The Lonely Centrist

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Monday, July 11, 2005

The Meaning of Campaign Finance Reform: Part I

Campaign Finance Reform has always struck me as a remarkably bad idea. First, I've seen no evidence that it works. Have you? But beyond that, it is dangerous.

Exhibit 1: Washington State. A state judge out in Seattle has held that comments by radio hosts in favor of a state ballot initiative to repeal a state gas tax increase are campaign contributions regulated by state law. Does the danger here even need explanation? Well, yes, maybe it does.

The judge claims that on-air comments by the radio hosts are "in-kind contributions" to the Initiative 912 campaign that had to be reported to the state Public Disclosure Commission (as if listeners didn't know that the hosts were arguing in favor of Initiative 912!). And why not - surely having the press on one's side is a valuable political asset. The purpose of campaign finance laws is - is it not? - to prevent corporations, such as that which owns the radio station, from exerting "undue influence" on public policy. But of course, that would apply to all press - it will be interesting to see if the Judge will apply the same logic to the inevitable Seattle Post editorial arguing against the initiative. At that point, one of two things will become obvious - either we no longer have press freedom to write and say what we want, or the law is applied with no obvious logic against disfavored entities - which it seems are almost always those that favor less govenment.

Remember that the Philadelphia Inquirer actively solicited contributions for John Kerry in the last election. What are newspaper and broadcast editorials worth to a candidate or campaign? In this case, the judge seemed to be concerned that the talk show hosts had worked directly with the pro-initiative campaign on strategy. But how is that different that many newspapers, which meet with the candidates and then plan their editorials - of which the candidates are then told in advance. More ominously, is there any reason to limit this logic to editorials? What of news coverage, which is what most people are really complaining about when they mention "media bias." Take last year's flap with CBS and Dan Rather's fraudulent documents "proving" that GW Bush was AWOL back in his National Guard days. CBS actually worked with the Kerry campaign in developing the story; Kerry was ready with speeches and ads to take advantage of it within hours of the story airing; there seems to be little doubt that Rather and certain other CBS News persons wanted to help defeat the President.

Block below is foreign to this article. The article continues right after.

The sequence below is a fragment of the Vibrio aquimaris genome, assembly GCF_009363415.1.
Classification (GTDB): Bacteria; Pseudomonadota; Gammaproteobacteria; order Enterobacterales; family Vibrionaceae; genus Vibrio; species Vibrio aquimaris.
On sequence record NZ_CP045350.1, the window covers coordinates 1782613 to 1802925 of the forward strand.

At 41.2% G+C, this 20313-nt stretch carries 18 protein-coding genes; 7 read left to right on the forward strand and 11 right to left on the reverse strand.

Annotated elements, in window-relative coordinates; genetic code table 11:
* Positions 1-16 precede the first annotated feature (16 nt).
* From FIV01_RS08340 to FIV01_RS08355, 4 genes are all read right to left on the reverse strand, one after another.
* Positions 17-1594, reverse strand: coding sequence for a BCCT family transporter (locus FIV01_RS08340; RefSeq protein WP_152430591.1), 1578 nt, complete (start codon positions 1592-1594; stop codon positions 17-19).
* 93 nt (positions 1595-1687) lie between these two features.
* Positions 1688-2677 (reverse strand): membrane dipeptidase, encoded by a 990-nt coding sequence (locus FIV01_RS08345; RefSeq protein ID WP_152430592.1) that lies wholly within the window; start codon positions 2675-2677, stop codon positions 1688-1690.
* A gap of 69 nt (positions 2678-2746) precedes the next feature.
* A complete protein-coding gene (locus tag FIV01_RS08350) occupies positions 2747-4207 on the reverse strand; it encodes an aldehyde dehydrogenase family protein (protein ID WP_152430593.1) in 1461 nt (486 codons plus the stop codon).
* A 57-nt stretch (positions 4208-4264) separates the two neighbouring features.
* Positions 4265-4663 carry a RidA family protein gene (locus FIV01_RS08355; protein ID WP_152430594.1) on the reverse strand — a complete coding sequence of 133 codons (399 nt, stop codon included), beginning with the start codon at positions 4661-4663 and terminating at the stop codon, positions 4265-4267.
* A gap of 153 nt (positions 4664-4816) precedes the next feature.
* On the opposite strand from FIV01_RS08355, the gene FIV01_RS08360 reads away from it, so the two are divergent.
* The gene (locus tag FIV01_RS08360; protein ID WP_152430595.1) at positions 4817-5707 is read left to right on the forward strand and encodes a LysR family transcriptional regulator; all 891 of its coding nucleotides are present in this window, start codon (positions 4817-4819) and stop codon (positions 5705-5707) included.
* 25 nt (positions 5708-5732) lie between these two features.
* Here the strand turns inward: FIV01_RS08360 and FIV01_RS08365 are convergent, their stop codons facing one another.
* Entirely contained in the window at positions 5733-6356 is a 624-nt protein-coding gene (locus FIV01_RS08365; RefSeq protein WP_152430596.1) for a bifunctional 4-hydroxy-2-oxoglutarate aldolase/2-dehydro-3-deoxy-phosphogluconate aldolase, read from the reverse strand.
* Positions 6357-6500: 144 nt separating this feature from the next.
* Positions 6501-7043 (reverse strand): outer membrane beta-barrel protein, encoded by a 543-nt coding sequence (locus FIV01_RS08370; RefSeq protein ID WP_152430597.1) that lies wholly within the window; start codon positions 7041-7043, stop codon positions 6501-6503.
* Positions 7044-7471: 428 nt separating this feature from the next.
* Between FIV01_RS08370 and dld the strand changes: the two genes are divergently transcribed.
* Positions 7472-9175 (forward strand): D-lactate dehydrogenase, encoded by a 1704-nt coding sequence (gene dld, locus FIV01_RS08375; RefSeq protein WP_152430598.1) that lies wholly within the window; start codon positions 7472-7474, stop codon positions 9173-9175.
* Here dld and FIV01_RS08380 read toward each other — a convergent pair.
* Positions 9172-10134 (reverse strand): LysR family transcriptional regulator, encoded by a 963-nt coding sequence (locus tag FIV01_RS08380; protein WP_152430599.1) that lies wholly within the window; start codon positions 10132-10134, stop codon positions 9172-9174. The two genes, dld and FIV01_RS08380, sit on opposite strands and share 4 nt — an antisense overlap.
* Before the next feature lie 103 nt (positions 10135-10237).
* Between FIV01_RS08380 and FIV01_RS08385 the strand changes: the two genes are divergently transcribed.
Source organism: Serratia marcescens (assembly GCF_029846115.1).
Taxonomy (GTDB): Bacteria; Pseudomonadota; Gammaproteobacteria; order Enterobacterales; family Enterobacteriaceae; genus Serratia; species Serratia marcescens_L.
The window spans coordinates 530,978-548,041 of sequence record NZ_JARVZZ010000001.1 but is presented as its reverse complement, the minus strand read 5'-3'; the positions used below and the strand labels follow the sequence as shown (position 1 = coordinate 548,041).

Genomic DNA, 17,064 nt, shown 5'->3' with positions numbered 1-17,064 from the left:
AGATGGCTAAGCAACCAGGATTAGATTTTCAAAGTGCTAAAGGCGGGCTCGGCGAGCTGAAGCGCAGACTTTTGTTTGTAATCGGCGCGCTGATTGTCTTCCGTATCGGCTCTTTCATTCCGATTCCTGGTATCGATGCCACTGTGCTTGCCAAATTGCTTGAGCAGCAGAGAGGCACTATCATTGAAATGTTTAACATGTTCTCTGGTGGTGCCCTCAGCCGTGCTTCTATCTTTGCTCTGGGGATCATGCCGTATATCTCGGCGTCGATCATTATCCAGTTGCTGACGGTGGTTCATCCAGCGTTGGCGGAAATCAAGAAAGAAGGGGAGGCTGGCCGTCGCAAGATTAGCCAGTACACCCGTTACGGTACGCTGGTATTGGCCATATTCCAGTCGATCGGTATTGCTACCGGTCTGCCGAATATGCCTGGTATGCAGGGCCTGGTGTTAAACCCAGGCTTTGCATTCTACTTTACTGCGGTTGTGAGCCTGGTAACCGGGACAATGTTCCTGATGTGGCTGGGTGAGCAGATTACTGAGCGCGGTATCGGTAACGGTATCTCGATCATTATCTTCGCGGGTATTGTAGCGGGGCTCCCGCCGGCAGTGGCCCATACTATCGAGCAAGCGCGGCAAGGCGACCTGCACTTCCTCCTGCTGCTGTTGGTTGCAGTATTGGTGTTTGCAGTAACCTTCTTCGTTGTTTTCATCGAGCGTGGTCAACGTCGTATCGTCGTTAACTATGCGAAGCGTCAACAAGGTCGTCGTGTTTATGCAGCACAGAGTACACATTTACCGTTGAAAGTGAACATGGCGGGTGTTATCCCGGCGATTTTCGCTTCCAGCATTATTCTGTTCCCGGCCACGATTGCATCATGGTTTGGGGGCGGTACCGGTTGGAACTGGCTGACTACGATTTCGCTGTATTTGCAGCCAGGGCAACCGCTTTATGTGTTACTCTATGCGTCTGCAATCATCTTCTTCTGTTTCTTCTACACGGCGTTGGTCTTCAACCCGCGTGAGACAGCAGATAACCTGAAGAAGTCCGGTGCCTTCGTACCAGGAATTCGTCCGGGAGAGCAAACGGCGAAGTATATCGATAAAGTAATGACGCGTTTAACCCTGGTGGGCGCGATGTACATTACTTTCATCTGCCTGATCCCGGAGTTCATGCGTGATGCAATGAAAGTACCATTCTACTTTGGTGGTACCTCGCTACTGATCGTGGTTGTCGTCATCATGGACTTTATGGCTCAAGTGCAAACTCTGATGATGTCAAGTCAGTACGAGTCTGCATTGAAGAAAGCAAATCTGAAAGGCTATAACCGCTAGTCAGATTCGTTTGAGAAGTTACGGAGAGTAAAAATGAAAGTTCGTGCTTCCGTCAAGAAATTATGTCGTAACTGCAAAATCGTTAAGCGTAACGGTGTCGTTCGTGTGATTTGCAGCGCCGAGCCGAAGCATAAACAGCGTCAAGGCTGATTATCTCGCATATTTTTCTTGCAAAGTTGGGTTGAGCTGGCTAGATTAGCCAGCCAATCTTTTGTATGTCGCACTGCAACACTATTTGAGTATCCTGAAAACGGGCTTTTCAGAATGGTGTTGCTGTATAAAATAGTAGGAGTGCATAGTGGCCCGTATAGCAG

And if disclosure doesn't seem like such a big deal - of course, I'm not disclosing who I am, just as the authors of the Federalist papers did not - why would the same logic not apply to directly limit the activity in question. That is, if the value of a news endorsement or slanted reporting is $50,000, and the state limits campaign contributions to $1000, why should we not ban the endorsement or reporting outright?

It really is time that we ordinary citizens got serious about the assault on our First Amendment rights that takes the name, "campaign finance reform." As they say at weddings, it may be time to "speak now, or forever hold your piece." Of course, the church won't fine you or even throw you in jail if you later state your piece, and the government will.

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